Tuesday, December 11, 2007

Ice Storm

There’s an inch of ice in Salina Kansas right now. The power is out in some places. My son is worried that the access station he works at will be off. I told him not to worry, if the town’s power is out, nobody’s going to see that the channel is dark. That’s similar to the kind of logic Comcast is applying to PEG channels in Michigan, nobody will miss what they cannot see.

Seems Comcast informed a host of municipalities in Michigan that they would be moving all the PEG channels to the “900 range” of the digital tier by January 15, 2008, some thirteen months before the GREAT DIGITAL TRANSITION! The Michigan NATOA folks got together and wrote Comcast a letter asking pertinent questions about this scheme. Questions like “Why now?” “What about the Basic Tier?” “Who else are you doing this to?” “Who’s going to pay for re-branding these channels?”

Comcast’s own Juan Otero wrote a response that basically said “We’re doing it because we can so screw you.”[1]

But the real reason Comcast is slamming PEG into the stratosphere is in Mr. Otero’s eighth paragraph.

“...I would point out that what we are talking about today with our provision of PEG in digital is a basic service tier that is ‘analog plus’ not ‘analog only’. At this time, we will not be offering a service tier that is ‘analog only’.”

Now I’ve never heard the term “analog plus” but I am supposing it’s pretty darn good, anything with a “plus” has got to be good.

Basically what he is saying is there won’t really be any Basic Tier, at least not the kind you can pick up for $15 or $16 a month. You know the one that is required by the Telecom Act? The one that is supposed to carry the broadcast channels and PEG? The one that a lot of seniors and people like my son get because they can’t afford a big cable bill. There will be a “Digital Starter” that after a six month honeymoon promotion will cost the consumer at least $65 a month after you throw in equipment and fees. Why have a Basic Tier for $15 a month? It isn’t cost effective. I know Comcast will make grandiose claims that of course they will offer that cheaper service, every customer is valuable. But the truth is why service three homes at $15 a month when you can service only one home for $65 a month?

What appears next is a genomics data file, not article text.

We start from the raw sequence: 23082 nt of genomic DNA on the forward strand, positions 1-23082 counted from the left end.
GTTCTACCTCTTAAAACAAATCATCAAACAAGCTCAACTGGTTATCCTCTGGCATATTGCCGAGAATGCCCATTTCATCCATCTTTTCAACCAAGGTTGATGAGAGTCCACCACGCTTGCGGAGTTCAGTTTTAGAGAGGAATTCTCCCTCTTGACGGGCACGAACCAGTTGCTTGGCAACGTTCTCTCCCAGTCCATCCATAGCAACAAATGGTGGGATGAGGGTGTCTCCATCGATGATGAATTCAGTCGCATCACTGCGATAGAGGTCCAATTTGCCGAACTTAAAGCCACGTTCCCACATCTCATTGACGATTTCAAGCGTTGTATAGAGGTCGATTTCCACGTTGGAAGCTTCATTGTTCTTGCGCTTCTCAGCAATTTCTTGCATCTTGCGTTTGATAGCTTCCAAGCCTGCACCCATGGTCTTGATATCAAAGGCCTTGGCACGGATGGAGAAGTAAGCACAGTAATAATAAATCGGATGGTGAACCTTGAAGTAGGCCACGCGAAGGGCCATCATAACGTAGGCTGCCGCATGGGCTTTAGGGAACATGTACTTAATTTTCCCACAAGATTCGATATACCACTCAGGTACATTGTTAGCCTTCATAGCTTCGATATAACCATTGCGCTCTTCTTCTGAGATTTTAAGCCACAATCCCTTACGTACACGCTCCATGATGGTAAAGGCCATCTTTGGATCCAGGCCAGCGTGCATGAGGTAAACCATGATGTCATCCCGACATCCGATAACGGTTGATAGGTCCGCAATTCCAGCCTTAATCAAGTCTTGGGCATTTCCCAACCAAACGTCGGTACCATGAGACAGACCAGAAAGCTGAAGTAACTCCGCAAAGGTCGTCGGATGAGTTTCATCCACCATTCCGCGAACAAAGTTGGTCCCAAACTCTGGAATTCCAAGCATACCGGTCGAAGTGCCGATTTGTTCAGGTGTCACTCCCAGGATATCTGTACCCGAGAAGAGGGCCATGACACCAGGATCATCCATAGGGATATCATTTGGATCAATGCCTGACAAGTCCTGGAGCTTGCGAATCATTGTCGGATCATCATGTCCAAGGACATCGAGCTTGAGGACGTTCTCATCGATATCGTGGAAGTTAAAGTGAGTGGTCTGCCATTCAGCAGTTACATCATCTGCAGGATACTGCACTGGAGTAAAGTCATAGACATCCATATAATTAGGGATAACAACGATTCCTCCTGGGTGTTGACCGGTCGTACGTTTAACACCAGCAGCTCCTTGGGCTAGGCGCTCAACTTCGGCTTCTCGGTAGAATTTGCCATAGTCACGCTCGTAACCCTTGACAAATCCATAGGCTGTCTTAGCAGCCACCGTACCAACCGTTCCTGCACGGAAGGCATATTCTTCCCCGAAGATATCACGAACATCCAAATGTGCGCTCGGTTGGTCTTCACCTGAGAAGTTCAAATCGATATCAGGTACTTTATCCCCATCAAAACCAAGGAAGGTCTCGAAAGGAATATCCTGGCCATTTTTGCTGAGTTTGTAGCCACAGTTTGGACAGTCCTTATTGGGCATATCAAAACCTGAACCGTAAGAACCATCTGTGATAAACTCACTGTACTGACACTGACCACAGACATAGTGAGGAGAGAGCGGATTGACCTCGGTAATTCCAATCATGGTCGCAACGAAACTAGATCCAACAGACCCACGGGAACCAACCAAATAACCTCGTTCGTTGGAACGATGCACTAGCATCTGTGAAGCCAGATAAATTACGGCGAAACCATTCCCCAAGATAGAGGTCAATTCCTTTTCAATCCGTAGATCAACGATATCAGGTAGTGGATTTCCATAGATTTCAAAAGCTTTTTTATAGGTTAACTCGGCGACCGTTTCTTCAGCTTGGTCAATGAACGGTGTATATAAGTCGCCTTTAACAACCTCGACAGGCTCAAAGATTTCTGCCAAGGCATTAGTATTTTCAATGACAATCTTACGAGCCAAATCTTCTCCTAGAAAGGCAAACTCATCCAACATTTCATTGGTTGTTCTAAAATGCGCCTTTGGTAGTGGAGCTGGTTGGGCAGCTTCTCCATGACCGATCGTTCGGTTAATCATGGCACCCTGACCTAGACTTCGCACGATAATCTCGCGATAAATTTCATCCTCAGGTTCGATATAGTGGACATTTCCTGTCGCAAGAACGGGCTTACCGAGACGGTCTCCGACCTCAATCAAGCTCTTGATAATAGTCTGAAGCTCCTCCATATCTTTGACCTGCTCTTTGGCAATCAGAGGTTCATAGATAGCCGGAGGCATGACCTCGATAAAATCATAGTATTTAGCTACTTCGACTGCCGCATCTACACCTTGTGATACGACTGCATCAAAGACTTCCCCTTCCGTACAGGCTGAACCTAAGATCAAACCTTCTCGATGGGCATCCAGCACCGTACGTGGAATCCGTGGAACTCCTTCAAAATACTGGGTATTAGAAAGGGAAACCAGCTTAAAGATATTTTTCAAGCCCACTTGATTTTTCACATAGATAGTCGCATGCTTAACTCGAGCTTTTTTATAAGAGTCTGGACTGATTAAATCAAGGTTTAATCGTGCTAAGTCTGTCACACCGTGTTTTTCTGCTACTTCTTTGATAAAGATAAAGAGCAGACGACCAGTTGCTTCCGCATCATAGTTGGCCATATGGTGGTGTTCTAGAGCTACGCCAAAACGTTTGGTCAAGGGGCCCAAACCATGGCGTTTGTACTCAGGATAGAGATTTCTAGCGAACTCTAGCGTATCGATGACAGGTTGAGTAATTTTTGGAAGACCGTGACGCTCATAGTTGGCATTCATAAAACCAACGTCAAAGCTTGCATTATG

How will they get away with this you ask?

Look at Bright House in Florida. They slammed PEG into the digital tier, completely off the Basic service, and their rationale was that they don’t have to have a Basic Tier. They say “competition” does not make them subject to the section of the law that covers rate regulation and the definition of the Basic Tier (as you and I know it) comes under that section. Ergo, they don’t gotta do it.

The only fly in this messy ointment is that neither Comcast nor Bright House is slamming the broadcast channels or PBS in order to “free-up” bandwidth. They can’t, they have to provide dual carriage until the GREAT DIGITAL TRANSITION takes place.

Comcast says it’s offering a free digital box to all Basic Service customers for the first year following the PEG slam, but in order to get that box you will have to subscribe to that digital tier. From the letter:

“It is worth noting that besides there being no legal requirement that cable operators offer PEG programming in analog format only, none of the cable’s national competitors offer it in analog.” (Meaning at&t and Verizon).

But the question is not about offering it in “analog only” the question is about removing PEG from analog altogether. What about those analog customers out there residing on the Basic Tier, aren’t their rights being violated?

Everybody else is hanging back, Time Warner, Charter, Cox. They are watching with eager anticipation, if Comcast succeeds; expect this scenario to come to a community near you lickety-split. Comcast is boldly throwing it all on the table and watching who will or will not salute. Along with the channel shuffle, they are closing down PEG operations as fast as state law allows.

And who’s gonna stop ‘em? The only option a community has is a lawsuit. Tell that to your city council and watch them shake their heads in disgust but concede impotence to do anything. How can they? They are up against an industry that rakes in over $100 billion a year, just on video, forget revenues from phone and internet. An industry in which one company can spend over $10 million lobbying in the state of Tennessee alone, never mind what they spent in California or for that matter Michigan.

Meanwhile PEG is being frozen out. Mr. Otero generously offers that Comcast will consider “reasonable reimbursement” to offset the expenses incurred by communities for rebranding the channels. He says some have talked about needing new letterhead and business cards. I’m sure those communities just can’t wait to cash that $200 check! Good move Comcast!

[1] Paraphrased but fairly accurately paraphrased.

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